Article 40.6.1. states: “The State guarantees liberty for the exercise of the following rights, subject to public order and morality: – ii. The right of the citizens to assemble peaceably and without arms”. The right to peaceably assemble is generally considered to protect the right to protest and the right to association, such as union membership, but it also protects your right to have visitors over to your house for a meal, for a wake, or for a party. However, this right comes with a very large caveat indeed: “Provision may be made by law to prevent or control meetings which are determined in accordance with law to be calculated to cause a breach of the peace or to be a danger or nuisance to the general public”. If one were to take an originalist view, interpreting this clause as it was intended when it was written, the terms “danger or nuisance” were to refer to gatherings that were rebellious or riotous, or which gathered in dangerous areas such as a railroad tracks or in a building that was too small. The potential of a member of a gathering, who may have a disease but is unknown to have one, to spread that disease to others in that gathering was probably not a foreseen “danger” in 1937. The absurdity of a protest being broken up on the basis of the very laws which it is protesting is so offensive to the concept of freedom of assembly that it makes the government look downright fascistic. Slightly less absurd is the proposition that a protest of hundreds of people could be expected to socially distance. However, given the broad berth of interpretation granted by this clause, it is unlikely that such an argument would pass muster in the High Court.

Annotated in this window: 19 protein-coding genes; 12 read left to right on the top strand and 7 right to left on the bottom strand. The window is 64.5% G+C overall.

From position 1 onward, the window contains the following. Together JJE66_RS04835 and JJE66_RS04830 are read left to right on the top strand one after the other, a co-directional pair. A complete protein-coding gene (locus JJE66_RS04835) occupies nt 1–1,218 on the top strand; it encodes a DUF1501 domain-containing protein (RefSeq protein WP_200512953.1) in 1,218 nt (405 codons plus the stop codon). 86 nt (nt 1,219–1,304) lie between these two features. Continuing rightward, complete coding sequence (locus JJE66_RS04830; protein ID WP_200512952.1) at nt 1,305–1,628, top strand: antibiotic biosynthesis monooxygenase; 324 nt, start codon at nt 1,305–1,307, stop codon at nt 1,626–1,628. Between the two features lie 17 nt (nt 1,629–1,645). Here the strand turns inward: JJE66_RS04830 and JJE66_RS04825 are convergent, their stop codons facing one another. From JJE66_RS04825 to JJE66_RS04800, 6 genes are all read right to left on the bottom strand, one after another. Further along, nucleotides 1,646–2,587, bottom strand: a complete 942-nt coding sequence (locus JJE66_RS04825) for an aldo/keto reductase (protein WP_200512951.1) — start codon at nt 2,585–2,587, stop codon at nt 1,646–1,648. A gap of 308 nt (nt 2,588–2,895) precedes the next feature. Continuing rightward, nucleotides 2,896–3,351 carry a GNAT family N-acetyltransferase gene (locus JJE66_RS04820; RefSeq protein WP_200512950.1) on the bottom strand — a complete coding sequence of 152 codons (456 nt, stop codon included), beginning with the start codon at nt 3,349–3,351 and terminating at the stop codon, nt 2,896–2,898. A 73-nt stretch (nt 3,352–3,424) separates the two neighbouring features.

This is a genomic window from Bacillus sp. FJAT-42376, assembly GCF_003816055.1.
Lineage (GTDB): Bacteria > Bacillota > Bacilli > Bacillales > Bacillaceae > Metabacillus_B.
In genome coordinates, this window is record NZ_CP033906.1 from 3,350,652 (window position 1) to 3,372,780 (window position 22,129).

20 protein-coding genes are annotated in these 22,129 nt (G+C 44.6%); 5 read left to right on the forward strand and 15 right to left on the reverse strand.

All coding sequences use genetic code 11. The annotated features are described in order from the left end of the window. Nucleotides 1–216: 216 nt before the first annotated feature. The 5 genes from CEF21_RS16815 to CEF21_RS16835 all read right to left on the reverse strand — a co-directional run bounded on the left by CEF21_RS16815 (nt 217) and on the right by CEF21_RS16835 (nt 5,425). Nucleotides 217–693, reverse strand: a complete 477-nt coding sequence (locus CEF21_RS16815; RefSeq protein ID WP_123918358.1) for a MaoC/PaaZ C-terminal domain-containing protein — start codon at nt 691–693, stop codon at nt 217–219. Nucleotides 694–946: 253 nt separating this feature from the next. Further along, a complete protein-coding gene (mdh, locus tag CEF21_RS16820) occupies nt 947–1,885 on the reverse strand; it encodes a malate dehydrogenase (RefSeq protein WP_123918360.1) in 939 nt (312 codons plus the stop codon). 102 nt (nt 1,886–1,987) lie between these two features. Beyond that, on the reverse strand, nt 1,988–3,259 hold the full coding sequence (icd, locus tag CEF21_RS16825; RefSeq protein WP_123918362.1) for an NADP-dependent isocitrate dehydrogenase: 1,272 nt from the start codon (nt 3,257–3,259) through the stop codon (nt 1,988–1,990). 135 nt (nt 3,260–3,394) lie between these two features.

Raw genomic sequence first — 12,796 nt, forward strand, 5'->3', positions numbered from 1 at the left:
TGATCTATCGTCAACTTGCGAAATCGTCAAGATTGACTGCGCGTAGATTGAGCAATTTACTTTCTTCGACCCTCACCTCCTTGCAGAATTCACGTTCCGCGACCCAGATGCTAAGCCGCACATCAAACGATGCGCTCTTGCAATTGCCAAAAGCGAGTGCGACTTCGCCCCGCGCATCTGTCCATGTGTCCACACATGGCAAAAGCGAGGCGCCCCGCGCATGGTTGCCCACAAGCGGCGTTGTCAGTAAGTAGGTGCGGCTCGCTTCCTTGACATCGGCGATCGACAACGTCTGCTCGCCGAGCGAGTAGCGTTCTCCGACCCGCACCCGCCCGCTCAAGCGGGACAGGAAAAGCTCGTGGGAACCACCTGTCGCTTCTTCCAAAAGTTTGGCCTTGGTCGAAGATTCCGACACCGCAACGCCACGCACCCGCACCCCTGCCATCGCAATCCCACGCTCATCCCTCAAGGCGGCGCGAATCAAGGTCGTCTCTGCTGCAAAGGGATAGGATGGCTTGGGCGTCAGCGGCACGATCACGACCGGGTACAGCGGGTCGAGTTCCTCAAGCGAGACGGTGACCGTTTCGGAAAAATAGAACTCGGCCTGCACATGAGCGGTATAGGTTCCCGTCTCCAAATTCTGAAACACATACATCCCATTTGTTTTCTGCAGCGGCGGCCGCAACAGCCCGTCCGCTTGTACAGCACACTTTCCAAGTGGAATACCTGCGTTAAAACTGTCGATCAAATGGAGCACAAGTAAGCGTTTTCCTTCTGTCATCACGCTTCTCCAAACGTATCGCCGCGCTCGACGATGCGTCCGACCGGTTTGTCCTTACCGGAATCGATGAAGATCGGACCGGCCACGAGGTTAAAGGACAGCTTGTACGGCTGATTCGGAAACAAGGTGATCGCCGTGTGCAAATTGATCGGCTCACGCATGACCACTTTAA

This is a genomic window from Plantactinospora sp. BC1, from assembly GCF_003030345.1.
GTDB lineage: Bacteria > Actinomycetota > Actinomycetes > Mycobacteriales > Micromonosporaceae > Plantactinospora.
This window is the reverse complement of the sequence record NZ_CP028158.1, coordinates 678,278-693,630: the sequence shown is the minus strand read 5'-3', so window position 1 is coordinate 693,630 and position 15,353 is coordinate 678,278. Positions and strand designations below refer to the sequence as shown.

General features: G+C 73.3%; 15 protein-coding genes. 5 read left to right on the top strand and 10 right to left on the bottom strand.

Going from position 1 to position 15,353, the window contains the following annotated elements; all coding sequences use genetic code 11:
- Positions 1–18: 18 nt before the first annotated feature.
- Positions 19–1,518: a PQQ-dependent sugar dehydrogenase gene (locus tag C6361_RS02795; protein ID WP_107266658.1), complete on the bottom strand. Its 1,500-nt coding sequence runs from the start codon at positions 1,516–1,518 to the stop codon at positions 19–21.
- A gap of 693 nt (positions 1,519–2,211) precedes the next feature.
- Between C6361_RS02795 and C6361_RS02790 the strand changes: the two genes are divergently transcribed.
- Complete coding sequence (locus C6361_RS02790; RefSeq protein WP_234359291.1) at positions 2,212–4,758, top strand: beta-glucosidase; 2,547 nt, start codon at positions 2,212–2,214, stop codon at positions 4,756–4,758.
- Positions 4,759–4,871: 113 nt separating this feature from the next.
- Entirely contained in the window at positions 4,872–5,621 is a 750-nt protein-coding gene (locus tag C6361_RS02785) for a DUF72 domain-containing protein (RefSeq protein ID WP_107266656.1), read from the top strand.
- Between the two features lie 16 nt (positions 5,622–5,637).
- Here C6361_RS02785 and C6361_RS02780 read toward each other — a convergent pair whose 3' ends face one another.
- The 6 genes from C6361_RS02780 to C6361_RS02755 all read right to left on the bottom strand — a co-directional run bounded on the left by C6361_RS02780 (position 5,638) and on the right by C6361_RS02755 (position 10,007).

No such limitation is placed on the freedom to practice one’s religion. Article 44.2.1. states: “Freedom of conscience and the free profession and practice of religion are, subject to public order and morality, guaranteed to every citizen”. Neither “public order” nor “morality” can be interpreted to mean the preservation of public health. Public order crimes are defined as “actions that do not conform to society’s general ideas of normal social behaviour and moral values” (which, ironically, would make the government’s actions public order crimes). As such, the freedom to practice religion by attending mass is inviolable, even during a pandemic. One might argue that the limitations placed on freedom of assembly in Article 40 apply to the practice of religion, but if that were the case, Article 44 would refer to the limitations set out in Article 40 or would reflect the same language of “danger or nuisance”. Both Article 40 and Article 44 include the phrase “subject to public order and morality”, therefore the absence of “danger or nuisance” from Article 44 must be both intentional and legally significant. The only argument against this would be that “practice of religion” does not include attendance at religious services, which is an argument so thin that it needn’t be refuted.